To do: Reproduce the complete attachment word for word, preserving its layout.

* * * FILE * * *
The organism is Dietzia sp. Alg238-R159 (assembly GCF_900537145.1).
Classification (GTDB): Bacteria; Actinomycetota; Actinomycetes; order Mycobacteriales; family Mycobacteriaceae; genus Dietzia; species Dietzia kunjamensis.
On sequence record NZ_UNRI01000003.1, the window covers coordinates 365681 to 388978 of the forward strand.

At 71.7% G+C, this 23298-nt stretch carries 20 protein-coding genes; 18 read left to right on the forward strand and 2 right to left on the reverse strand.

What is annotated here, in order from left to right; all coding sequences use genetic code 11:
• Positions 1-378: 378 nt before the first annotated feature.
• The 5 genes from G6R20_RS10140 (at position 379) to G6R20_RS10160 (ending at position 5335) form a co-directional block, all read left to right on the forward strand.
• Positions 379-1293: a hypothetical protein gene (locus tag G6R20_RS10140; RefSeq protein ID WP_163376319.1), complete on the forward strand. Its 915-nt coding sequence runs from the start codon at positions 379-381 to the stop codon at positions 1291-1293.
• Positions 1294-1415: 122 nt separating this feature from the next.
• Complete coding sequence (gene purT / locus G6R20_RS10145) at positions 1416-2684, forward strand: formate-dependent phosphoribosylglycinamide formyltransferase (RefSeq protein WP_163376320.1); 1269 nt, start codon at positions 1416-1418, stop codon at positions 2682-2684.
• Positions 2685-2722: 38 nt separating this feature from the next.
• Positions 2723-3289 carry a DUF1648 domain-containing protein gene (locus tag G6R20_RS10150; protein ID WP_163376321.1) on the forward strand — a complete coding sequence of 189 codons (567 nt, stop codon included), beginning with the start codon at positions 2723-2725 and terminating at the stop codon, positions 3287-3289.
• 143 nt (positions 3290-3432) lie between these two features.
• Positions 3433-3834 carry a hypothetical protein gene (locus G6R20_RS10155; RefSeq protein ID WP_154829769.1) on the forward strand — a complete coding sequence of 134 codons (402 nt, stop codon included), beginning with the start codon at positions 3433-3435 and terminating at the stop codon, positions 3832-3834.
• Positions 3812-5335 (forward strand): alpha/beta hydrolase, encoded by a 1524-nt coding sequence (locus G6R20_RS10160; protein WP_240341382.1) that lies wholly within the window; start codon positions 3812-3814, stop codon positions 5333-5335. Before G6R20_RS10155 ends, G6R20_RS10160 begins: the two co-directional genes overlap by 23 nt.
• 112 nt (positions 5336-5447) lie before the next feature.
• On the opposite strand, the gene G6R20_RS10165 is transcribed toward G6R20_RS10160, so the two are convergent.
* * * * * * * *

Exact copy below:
The organism is Dietzia sp. Alg238-R159 (assembly GCF_900537145.1).
Classification (GTDB): Bacteria; Actinomycetota; Actinomycetes; order Mycobacteriales; family Mycobacteriaceae; genus Dietzia; species Dietzia kunjamensis.
On sequence record NZ_UNRI01000003.1, the window covers coordinates 365681 to 388978 of the forward strand.

At 71.7% G+C, this 23298-nt stretch carries 20 protein-coding genes; 18 read left to right on the forward strand and 2 right to left on the reverse strand.

What is annotated here, in order from left to right; all coding sequences use genetic code 11:
• Positions 1-378: 378 nt before the first annotated feature.
• The 5 genes from G6R20_RS10140 (at position 379) to G6R20_RS10160 (ending at position 5335) form a co-directional block, all read left to right on the forward strand.
• Positions 379-1293: a hypothetical protein gene (locus tag G6R20_RS10140; RefSeq protein ID WP_163376319.1), complete on the forward strand. Its 915-nt coding sequence runs from the start codon at positions 379-381 to the stop codon at positions 1291-1293.
• Positions 1294-1415: 122 nt separating this feature from the next.
• Complete coding sequence (gene purT / locus G6R20_RS10145) at positions 1416-2684, forward strand: formate-dependent phosphoribosylglycinamide formyltransferase (RefSeq protein WP_163376320.1); 1269 nt, start codon at positions 1416-1418, stop codon at positions 2682-2684.
• Positions 2685-2722: 38 nt separating this feature from the next.
• Positions 2723-3289 carry a DUF1648 domain-containing protein gene (locus tag G6R20_RS10150; protein ID WP_163376321.1) on the forward strand — a complete coding sequence of 189 codons (567 nt, stop codon included), beginning with the start codon at positions 2723-2725 and terminating at the stop codon, positions 3287-3289.
• 143 nt (positions 3290-3432) lie between these two features.
• Positions 3433-3834 carry a hypothetical protein gene (locus G6R20_RS10155; RefSeq protein ID WP_154829769.1) on the forward strand — a complete coding sequence of 134 codons (402 nt, stop codon included), beginning with the start codon at positions 3433-3435 and terminating at the stop codon, positions 3832-3834.
• Positions 3812-5335 (forward strand): alpha/beta hydrolase, encoded by a 1524-nt coding sequence (locus G6R20_RS10160; protein WP_240341382.1) that lies wholly within the window; start codon positions 3812-3814, stop codon positions 5333-5335. Before G6R20_RS10155 ends, G6R20_RS10160 begins: the two co-directional genes overlap by 23 nt.
• 112 nt (positions 5336-5447) lie before the next feature.
• On the opposite strand, the gene G6R20_RS10165 is transcribed toward G6R20_RS10160, so the two are convergent.